Eat Healthy / Exercise More

It’s clear that the eat healthy/exercise more solution isn’t working now. If you were born after 1970, you probably still think that it did.

You must have heard about those days long ago when Americans ate home-cooked, nutritious meals of lean meats, fresh vegetables and fruits. And we walked everywhere.

Except we didn’t! 

We ate greasy burgers, fries and full strength soda at White Castle. We drank frozen juice concentrates diluted with tap water. The “fresh” vegetables were canned or frozen, except in summer. And lots of Crisco, of course—every home had a tub of it. That’s why the fried chicken, fried potatoes, grits, piecrusts, and cakes tasted so good!

Okay, so the trimmer bodies of the Fifties weren’t due to more wholesome meals. Then how were we so much skinnier you ask? Let’s take on the myth that we were exercising. Well, health clubs didn’t start until the 1970s, and even then most women didn’t go. Sweating was unfeminine! So we sat and played Canasta or Mahjong, read a book or wrote letters. Fun times, right?

Yet these Moms from the Fifties delivered four kids and still managed to get back into pre-baby wardrobes. Then why are we fatter than our grandparents?

The simple, unvarnished, scientifically researched answer from the Centers for Disease Control (CDC) is that we just plain eat more. In 2006, the CDC reports that women now eat 22 percent more than women did in 1971. Go back to 1958 and the number is 30%! And we’re not talking apples to apples, unless we are actually eating apples. Today we have hundreds of calorie-free beverages and reduced-fat foods.

So if overconsumption got us into this mess, why didn’t we all just eat less? Because in the 1980’s, legions of fitness gurus and diet experts—some of them physicians— became media savvy and perfected their messages. They convinced us that we needed the magical trifecta: eat only foods that are healthy (translation: eliminate fats then carbs); exercise (beat up your body and “burn” calories) and drink water (at least eight glasses a day).

The result was that eager Americans embraced the “go for the burn, no pain no gain” body-damaging exercise to get rid of the extra calories.

Bad choice: the Pennington Biomedical Research Center recently determined that exercise is NOT a weight loss solution. A six-month study proved that dieting alone reduces weight just as well as dieting and exercising. People who cut calories 25 % by only dieting and those who cut with half exercise, half diet, lost the same amount of weight. And both groups experienced the same decrease in muscle mass and basal metabolism! Don’t stop moving however; your heart, muscles and bones need exertion.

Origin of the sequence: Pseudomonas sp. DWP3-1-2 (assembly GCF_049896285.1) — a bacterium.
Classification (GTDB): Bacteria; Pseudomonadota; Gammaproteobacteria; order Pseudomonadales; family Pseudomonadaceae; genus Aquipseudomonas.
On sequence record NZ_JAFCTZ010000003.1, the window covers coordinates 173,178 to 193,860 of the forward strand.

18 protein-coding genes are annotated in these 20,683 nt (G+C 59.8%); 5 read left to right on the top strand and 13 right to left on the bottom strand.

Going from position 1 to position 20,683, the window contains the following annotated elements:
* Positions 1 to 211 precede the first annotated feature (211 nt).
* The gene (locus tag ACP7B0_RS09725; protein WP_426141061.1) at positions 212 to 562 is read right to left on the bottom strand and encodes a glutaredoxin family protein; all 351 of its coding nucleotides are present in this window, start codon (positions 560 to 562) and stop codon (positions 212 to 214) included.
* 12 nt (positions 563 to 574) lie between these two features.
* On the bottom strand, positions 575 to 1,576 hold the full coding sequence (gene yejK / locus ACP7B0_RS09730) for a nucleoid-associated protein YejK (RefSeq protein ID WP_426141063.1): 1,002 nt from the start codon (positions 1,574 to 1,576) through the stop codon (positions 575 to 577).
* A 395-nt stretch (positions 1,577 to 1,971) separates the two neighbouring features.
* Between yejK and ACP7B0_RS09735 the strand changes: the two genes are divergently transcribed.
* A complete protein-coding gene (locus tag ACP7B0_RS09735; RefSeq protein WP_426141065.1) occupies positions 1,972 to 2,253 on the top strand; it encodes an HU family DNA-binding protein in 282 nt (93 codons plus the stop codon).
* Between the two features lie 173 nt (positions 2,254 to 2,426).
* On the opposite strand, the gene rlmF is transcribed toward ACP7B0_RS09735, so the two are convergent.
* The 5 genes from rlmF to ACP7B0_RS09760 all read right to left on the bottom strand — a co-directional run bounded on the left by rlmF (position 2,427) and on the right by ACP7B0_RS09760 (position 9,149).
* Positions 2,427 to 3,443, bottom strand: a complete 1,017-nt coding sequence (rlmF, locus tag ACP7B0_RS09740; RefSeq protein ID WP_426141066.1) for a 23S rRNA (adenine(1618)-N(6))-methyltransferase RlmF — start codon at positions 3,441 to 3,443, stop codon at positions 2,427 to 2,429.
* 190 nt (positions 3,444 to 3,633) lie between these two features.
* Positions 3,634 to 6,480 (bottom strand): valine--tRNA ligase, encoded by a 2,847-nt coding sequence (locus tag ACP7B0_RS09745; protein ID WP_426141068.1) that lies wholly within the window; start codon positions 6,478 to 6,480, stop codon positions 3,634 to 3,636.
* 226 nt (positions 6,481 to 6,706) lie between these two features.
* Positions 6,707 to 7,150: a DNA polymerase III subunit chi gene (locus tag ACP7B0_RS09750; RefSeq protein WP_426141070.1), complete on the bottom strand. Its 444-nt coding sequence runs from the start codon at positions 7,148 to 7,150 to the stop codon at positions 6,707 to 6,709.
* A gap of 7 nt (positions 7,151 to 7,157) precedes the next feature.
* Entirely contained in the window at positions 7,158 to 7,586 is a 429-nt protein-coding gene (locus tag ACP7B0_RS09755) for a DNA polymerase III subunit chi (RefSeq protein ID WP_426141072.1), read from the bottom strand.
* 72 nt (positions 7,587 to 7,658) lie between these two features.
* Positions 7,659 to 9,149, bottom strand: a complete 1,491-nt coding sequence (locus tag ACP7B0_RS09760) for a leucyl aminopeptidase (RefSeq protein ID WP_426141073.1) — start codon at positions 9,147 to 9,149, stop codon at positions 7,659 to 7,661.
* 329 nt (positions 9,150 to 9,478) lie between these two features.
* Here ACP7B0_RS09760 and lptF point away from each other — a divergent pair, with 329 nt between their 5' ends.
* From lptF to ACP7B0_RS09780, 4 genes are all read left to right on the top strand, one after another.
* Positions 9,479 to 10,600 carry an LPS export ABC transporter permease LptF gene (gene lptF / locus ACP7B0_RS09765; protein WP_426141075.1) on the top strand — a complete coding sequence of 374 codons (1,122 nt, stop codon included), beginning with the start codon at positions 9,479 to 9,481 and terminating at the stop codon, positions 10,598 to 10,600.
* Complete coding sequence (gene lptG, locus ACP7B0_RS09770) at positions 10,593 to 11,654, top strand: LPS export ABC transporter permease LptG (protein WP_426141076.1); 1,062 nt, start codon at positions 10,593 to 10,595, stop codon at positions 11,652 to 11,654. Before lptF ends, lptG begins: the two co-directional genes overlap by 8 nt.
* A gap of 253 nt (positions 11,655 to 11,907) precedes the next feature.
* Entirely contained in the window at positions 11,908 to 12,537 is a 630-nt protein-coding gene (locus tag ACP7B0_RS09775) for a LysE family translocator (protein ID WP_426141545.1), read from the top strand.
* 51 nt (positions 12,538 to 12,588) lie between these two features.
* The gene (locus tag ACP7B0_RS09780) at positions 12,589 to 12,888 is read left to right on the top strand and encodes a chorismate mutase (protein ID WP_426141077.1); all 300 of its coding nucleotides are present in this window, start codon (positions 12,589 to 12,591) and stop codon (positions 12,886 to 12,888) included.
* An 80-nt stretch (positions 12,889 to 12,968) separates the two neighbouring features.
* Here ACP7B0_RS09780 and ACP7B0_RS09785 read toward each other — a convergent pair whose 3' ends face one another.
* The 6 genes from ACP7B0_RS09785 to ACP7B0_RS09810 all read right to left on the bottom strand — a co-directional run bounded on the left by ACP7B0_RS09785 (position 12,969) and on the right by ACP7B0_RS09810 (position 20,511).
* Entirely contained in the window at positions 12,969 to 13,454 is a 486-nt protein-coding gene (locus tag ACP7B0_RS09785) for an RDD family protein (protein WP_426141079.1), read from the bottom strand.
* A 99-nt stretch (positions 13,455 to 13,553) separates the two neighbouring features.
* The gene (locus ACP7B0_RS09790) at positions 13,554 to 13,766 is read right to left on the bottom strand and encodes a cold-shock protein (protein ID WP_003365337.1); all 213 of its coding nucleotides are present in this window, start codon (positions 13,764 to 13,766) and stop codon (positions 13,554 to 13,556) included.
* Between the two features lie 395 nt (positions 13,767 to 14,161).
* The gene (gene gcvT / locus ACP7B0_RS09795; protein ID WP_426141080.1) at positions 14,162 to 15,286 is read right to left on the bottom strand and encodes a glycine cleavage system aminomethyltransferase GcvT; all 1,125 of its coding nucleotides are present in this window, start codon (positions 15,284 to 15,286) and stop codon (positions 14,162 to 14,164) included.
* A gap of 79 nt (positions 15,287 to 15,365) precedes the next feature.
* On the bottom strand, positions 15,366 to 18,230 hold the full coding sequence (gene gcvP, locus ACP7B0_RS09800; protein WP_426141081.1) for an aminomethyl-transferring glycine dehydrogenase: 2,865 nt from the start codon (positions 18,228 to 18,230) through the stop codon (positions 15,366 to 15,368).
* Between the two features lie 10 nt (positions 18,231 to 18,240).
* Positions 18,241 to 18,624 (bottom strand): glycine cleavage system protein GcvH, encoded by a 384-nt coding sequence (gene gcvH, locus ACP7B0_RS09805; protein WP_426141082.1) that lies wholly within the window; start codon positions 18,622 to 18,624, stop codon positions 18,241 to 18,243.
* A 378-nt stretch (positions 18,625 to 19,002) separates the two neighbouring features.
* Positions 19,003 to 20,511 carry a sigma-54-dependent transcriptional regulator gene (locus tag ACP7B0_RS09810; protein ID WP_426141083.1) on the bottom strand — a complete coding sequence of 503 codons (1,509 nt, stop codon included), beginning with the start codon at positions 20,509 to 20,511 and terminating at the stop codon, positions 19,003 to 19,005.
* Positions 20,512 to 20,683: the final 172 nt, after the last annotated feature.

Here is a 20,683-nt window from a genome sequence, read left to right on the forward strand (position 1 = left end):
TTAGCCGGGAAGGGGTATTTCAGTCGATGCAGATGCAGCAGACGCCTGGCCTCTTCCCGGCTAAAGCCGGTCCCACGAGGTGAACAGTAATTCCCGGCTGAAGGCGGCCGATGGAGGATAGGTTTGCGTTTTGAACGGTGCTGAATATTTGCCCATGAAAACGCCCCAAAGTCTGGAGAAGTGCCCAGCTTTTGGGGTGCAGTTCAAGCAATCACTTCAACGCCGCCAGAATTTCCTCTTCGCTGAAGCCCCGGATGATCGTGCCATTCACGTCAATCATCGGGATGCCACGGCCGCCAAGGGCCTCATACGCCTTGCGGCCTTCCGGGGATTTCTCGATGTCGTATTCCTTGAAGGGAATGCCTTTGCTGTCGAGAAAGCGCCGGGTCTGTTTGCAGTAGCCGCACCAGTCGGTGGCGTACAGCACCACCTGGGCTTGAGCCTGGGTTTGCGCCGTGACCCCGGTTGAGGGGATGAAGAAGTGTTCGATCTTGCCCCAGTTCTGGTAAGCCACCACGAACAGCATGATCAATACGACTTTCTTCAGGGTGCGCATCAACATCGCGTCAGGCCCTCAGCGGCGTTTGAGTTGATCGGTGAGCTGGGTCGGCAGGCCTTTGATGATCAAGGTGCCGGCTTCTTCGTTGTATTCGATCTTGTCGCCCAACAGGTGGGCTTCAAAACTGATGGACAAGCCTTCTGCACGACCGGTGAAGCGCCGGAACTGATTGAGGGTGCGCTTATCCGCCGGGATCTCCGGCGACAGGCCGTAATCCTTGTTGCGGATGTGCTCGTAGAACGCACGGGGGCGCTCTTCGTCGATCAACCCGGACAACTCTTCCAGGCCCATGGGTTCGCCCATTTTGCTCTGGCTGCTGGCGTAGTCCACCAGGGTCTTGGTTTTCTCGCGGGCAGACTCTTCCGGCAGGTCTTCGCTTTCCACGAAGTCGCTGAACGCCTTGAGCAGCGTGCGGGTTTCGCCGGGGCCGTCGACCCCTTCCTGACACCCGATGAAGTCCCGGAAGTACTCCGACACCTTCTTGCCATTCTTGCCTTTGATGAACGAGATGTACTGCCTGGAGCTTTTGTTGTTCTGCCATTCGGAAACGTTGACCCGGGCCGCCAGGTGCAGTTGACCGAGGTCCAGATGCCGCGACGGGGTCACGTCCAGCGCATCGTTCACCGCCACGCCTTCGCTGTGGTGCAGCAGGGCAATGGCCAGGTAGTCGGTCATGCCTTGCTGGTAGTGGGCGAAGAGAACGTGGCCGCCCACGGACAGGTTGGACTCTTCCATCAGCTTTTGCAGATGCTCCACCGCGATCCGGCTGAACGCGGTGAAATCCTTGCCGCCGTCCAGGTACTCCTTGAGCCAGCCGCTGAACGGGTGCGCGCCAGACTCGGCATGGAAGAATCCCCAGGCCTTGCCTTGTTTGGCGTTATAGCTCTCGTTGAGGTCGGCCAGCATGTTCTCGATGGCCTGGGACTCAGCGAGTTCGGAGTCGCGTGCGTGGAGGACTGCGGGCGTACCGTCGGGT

What about eating?

Well the diet industry convinced us that grazing, formerly known as snacking, was healthier than eating regular meals. This meant that consuming food anywhere at any time wasn’t just acceptable, it was downright medicinal. As for quantity, we want to believe that if it’s “good” food, you can’t eat enough. Except that reason tells us that the more often your stomach is stretched, the more you must shovel in to feel sated.

Finally came the glorification of water, which led us to believe that we could drink away our hunger or even “wash” away those calories. In 1976, each of us annually drank only a gallon of bottled water. Today we each drink 28 gallons. Now we know there has been some climate change—obviously made worse by the need to dispose of billions of plastic water bottles. Yet we drink as much as we can, though we don’t live in deserts today and we weren’t dying of thirst 30 years ago.

What’s the current word from the experts who gave us all this flawed advice? Now researchers are distancing themselves from past weight loss theories. Now, we really know what the problem is and how to fix it. If you’re overweight, it’s not your fault, of course. Blame genetics, set points and stress hormones for your problem! We now believe we’re born to eat more?? We don’t exactly say we have mutated in just 50 years, but the implication is that we don’t have control over our bodies because after decades of gaining and losing and then regaining, they aren’t co-operating.

It’s a complicated situation and we’re burnt out from all the talk and failed solutions. And maybe being thin is overrated, now that 7 out of 10 of us are not. Yet just when we’ve given up along comes the Recession. We’re closing our purses. Can our mouths be far behind?